Theodore Roosevelt > New York > Page 141
Theodore Roosevelt (1858–1919).  New York.  1906.

Page 141
conduct they succeeded in staving off for the moment further action by the mob, which was much emboldened by the lack of resistance. Soon, however, the populace became once more worked up to the pitch of violence by the taunts and harangues of the radical leaders,—hot-headed men of small capacity and much energy, part patriot and part demagogue. They threatened to assault the fort; and the mayor and aldermen, to prevent civil war, earnestly besought the governor to give them the stamps for safe keeping. The humiliation of such a course was at first too much for the governor; but neither he nor the commander-in-chief, General Gage, possessed the iron temper fitted to grapple with such an emergency. After some delay they yielded, and surrendered the stamps to the municipal authorities, while the people at large celebrated their victory with wild enthusiasm, and felt a natural contempt for the government they had overcome. The tyranny which imposes an unjust law, and then abandons the effort to enforce it for fear of mob-violence is thoroughly despicable. The least respectable form of oppression is that which is constantly miscalculating its own powers, and is never quite able to make up its own mind.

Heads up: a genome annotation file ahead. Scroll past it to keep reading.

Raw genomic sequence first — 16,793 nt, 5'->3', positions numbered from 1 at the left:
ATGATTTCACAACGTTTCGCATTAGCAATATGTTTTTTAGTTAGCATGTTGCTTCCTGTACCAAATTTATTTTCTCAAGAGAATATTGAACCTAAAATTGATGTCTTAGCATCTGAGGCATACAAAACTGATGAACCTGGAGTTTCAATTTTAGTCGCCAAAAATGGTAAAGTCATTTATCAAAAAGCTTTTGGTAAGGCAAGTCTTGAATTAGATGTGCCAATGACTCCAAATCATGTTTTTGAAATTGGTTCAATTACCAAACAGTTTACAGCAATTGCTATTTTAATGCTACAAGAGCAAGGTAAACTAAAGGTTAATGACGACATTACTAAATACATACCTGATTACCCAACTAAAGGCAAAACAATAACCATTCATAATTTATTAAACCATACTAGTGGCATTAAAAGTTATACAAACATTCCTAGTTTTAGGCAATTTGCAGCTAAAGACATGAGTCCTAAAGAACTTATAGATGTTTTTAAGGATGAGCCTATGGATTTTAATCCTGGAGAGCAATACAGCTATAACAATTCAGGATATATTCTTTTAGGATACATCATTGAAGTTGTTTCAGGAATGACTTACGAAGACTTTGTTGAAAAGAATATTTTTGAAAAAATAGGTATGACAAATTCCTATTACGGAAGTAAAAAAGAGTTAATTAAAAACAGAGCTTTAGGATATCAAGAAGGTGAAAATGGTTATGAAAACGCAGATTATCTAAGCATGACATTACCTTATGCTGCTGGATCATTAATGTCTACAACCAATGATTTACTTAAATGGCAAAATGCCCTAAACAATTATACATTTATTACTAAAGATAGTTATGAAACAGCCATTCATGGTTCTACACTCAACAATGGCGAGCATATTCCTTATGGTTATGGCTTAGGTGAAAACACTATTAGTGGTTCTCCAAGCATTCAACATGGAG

However, the repeal of the Stamp Act produced such universal satisfaction in America that all outward signs of disloyalty to the Crown



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